Pablo Díaz-Reixa, known most popularly as El Guincho, once again proves in his latest album Pop Negro that he’s a lover of music. His passion is evident in this inspiring collection of melodies and beats that hold the perfect balance between easy and hallucinatory.
I was thinking of a way to describe this album, and I couldn’t help but think of guests at a party. There always seems to be this one person that just oozes with joy and spark, and you think, “Man, he’s probably had it easy all his life.” El Guincho’s charm drips in his lyrics and beats, and he easily sells us this image of a fun, party-loving music wiz the same way Kanye West sells us a pair of Louis Vuitton sneakers. “If I buy the sneakers,” you think, “I’ll look just as cool as Kanye.” Well, if you listen to El Guincho’s Pop Negro, you might start thinking you can have just as much fun as he does.
Coming from a literary family, I never thought it made sense that my mom’s a mathematician. “Math?!” I always asked her in disgust. She always defended her love for numbers, claiming that what she loves is that math is universal; it’s the same in every language. Whatever, mom. Math still grosses me out, but I thought about her logic as I was listening to Pop Negro because of its music’s natural universality. It reeks of African influences, but it’s not African music. Every song is sung in Spanish, but it’s not a “Spanish” album. It’s every bit of music you can imagine, thanks to El Guincho’s enviable talent to mix everything into one thing he clearly knows everyone aspires to: fun.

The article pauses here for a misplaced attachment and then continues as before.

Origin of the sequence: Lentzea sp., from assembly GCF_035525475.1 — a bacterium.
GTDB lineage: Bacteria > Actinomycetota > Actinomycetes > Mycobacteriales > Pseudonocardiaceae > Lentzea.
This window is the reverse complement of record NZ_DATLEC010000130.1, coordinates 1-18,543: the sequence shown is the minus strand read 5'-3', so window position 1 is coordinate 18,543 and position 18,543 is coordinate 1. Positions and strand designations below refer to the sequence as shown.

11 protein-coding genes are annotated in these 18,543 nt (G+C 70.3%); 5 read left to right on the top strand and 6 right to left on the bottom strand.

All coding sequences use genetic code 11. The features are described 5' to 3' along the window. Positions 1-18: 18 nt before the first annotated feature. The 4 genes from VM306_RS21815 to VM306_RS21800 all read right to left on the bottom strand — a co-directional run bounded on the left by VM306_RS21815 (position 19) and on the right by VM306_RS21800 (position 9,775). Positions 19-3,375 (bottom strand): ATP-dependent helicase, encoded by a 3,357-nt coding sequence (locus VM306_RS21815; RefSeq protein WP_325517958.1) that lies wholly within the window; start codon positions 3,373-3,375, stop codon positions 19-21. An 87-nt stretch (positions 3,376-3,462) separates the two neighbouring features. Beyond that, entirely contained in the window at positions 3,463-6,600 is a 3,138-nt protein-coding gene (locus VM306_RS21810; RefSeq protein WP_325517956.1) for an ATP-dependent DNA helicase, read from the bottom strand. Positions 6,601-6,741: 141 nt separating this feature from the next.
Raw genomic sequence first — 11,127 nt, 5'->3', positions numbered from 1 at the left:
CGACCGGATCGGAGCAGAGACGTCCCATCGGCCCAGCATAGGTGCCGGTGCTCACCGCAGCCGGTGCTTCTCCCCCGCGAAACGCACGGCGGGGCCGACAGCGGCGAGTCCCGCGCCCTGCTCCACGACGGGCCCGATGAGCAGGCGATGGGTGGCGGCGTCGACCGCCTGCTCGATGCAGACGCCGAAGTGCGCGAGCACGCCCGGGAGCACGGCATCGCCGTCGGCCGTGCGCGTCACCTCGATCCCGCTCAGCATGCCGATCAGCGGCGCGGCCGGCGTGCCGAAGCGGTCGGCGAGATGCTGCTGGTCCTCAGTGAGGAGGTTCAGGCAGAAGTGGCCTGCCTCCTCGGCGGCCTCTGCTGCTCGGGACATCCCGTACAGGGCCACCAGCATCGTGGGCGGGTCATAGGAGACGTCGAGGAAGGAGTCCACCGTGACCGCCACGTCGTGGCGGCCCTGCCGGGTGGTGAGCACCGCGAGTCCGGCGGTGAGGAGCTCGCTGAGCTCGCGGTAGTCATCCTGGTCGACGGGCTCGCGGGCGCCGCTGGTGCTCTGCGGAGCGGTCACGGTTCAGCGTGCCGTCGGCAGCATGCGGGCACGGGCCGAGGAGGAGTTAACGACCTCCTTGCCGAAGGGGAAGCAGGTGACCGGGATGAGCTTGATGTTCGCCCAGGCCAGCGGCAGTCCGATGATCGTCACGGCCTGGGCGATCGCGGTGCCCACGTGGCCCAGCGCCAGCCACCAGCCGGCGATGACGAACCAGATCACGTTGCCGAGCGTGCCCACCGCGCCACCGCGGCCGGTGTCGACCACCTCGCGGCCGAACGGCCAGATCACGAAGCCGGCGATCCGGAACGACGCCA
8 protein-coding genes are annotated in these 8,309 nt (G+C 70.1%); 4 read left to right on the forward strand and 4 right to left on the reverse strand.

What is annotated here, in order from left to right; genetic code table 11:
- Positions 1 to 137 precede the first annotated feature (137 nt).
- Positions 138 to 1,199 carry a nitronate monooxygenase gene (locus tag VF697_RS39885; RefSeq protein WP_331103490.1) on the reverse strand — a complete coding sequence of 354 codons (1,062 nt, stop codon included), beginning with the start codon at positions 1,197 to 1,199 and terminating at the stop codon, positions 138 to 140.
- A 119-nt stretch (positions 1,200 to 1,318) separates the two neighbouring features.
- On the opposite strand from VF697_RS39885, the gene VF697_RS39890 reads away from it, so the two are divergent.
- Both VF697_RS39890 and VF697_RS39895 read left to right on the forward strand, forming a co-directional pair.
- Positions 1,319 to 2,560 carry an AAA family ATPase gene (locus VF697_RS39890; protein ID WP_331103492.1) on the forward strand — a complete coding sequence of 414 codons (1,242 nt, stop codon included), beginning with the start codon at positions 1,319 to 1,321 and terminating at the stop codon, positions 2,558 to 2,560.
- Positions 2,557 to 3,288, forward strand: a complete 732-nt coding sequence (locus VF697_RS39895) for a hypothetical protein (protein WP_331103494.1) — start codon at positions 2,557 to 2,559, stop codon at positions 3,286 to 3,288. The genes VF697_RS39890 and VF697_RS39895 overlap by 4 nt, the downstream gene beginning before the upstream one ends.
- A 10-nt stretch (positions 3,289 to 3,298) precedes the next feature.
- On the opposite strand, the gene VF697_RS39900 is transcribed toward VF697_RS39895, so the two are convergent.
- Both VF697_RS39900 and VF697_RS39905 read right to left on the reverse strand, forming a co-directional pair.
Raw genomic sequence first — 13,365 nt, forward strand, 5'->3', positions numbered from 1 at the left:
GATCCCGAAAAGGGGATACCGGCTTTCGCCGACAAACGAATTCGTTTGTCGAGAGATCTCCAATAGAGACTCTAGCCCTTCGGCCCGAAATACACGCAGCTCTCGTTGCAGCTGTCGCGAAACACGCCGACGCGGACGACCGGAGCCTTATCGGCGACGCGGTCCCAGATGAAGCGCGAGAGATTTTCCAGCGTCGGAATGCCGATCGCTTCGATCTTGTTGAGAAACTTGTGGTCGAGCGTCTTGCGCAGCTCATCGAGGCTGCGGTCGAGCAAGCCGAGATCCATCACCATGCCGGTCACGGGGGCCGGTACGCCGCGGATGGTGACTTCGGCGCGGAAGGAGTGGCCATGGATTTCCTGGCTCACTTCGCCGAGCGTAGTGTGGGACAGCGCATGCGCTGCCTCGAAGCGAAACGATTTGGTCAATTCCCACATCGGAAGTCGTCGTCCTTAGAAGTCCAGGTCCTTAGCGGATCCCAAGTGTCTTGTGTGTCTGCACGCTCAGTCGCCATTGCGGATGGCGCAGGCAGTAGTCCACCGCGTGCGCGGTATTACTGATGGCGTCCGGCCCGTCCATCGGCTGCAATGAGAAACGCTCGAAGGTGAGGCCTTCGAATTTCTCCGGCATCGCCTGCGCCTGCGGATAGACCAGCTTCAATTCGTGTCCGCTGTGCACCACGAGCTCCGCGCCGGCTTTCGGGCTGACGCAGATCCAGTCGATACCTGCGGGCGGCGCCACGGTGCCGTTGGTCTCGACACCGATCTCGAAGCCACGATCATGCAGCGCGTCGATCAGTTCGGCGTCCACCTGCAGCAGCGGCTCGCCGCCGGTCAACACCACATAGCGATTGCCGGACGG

When reviewing El Guincho’s EP, Piratas de Sudamérica, I had a very clear picture in mind. It was summer, it was beachy, airy and dreamy, like a Puerto Rican party circa 1953. Pop Negro’s complexity is in its capacity for fluid transformation—it doesn’t fit into just one box, and even though it’s clearly cultural, the album takes a stand against target marketing. Maybe there is a more specific audience to which it will be appealing, but it isn’t according to race or ethnicity or age or gender. The collection’s appealing in terms of personality, taste, a humorous twist with a quality not met by any other kind of “party music” out there today.
The only disenchantment in the album comes from the lack of any true palpable personal or emotional connection between the music and the artist—don’t get me wrong, I doubt there’s anything more personal than creation itself. However, El Guincho keeps safe distance from making Pop Negro anything other than a sort of superficial mood enhancer.
But I’ll leave you with this: If you’re a person looking for escape, just skip the drugs and turn to Pop Negro. Because in his hazy mix of nostalgia and ecstatic modernity, you remember that music can still be, amazingly so, fresh with promise and individuality that doesn’t lead to grinding in a club. It’s beautiful. It’s just fun.